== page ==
janzin

Tell me your dumb photo mistakes on safari!

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I can't be the only photographer who has made some really stupid mistakes. I'm not talking about mistakes a beginner makes because they just don't know better--I'm talking about really, really dumb errors that are made in the heat of the moment. We've all set the ISO for poor light at sometime and forgotten to change it when the sun came out, etc.

 

Fortunately I always shoot RAW, so some mistakes can be fixed--but not all.

 

I bring this up because on my recent trip I seemed to make an unusual amount of REALLY DUMB MISTAKES! I am kicking myself, so please let me know I'm not alone in this.

 

I think my worst mistake--and I made this not once but TWICE--was failing to realize that my 200-500 lens was zoomed out to 200. This happened once when shooting a cheetah with cubs in the distance, and again with a serval that was hunting. I was just so excited, I think, that I didn't realize I wasn't zoomed all the way in! And I'm so mad at myself because I would have had GREAT shots if I'd been zoomed to 500, but now I have really poor shots at 200. Just KICK me!! In fact I didn't even realize this until I was home, going through the photos.

 

This is not something that can be saved :(

 

Another time, shooting a cheetah up on a termite mound, I was dialed in with +1.7 exposure. That was perfect; then cheetah came down off the mound and a cub came out and I got so excited I forgot to dial it back. So of course all shots of the cheetah cub are over-exposed! Luckily, with RAW I am able to fix this. Still, at the time I wasn't sure (they looked sooo bad) and I was practically in tears for messing up my once-in-a-lifetime cutest ever cheetah cub!

 

And more than once, although I was using back button focus, in the heat of the moment I just forgot to keep my finger on that button....so of course, out of focus shots. No fix for this, either.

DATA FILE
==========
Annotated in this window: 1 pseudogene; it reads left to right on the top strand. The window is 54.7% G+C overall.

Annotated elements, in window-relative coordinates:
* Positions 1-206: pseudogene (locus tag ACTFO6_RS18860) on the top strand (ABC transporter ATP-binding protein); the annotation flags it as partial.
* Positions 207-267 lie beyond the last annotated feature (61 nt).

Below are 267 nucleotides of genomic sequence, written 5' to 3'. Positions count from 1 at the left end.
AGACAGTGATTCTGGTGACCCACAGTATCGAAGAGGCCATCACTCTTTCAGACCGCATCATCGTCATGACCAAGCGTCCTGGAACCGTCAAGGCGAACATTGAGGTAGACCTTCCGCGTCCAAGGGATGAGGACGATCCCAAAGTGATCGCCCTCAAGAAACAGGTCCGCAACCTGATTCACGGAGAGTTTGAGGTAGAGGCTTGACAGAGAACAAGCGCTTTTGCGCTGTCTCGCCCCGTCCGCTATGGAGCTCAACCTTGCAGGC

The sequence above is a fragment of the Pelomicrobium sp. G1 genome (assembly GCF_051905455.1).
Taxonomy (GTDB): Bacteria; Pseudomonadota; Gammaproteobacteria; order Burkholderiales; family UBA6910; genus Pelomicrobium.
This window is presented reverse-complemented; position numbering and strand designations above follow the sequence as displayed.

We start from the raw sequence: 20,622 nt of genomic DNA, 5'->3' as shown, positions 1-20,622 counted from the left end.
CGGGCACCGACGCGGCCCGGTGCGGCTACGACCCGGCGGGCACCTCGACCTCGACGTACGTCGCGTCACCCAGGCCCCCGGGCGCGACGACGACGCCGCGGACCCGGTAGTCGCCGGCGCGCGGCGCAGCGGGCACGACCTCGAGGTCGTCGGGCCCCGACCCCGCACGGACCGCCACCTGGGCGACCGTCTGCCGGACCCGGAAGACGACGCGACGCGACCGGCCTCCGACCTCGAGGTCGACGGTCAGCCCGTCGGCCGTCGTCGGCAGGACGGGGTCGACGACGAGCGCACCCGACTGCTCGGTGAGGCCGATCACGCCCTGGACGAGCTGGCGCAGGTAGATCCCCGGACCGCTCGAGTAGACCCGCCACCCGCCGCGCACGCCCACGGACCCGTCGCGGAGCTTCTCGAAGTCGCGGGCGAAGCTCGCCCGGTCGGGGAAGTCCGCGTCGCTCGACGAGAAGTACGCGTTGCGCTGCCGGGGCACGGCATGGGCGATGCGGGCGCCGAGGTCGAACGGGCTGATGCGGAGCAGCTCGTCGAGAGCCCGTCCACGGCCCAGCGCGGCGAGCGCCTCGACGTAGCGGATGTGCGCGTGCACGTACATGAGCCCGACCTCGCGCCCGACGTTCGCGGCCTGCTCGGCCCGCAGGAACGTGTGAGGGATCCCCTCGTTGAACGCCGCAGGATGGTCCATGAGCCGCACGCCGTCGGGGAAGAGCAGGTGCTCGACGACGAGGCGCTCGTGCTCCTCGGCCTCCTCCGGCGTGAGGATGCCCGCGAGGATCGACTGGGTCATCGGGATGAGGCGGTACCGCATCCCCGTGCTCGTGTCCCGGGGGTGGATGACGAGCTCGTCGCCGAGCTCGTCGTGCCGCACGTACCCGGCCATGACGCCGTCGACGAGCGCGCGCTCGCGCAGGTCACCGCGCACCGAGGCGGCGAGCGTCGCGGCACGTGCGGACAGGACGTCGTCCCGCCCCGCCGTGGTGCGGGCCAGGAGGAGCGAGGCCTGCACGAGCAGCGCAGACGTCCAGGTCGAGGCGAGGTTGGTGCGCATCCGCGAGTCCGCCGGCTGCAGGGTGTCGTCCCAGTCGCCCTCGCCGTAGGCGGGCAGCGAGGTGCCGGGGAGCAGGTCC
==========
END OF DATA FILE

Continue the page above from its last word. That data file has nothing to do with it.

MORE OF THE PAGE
There are more, but I'll stop there for fear of embarrassing myself even more.

 

Luckily, for all these mistakes there were plenty of other shots that were excellent--the advantage of over-shooting!

 

So what stupid things have you done?

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@@janzin Yep, I've been guilty of all of the above. But hopefully you / I have learned from our mistakes.

 

About 5 years ago I made a similar error as you described with your cheetah on a mound scenario, although my error was of a raptor in flight and resulted in severe underexposure. At the time I was using Aperture priority mode, if I had used the same settings in Manual exposure mode the exposure would have been perfect.

 

From that day on I made a conscious effort to always use Manual exposure. I now get the exposure right 95% of the time and I can adjust the 5% errors in post. There was a learning curve but it has made me think. I also try to keep the excitement level to a minimum and remain coldly logical no matter what I'm seeing through the viewfinder.

I go through the same routine ~ Do I have correct exposure? and do i have good in camera composition?

 

Although, upon arriving home from my latest trip, for a brief horrible moment I thought i had formatted a memory card that did have 4000+ images on it without downloading to my computer.

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As embarrassing as this sounds .......... I had the view finder shut and it took me a few minutes to figure out what was going on ......... It must have happened when I cleaned the camera after the previous safari. My brain froze as I was in the middle of the elusive Black Panther sighting in Kabini last weekend and thought that I had lost the opportunity ............

 

Too many dumb mistakes - I can possibly write a book!

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Posted (edited)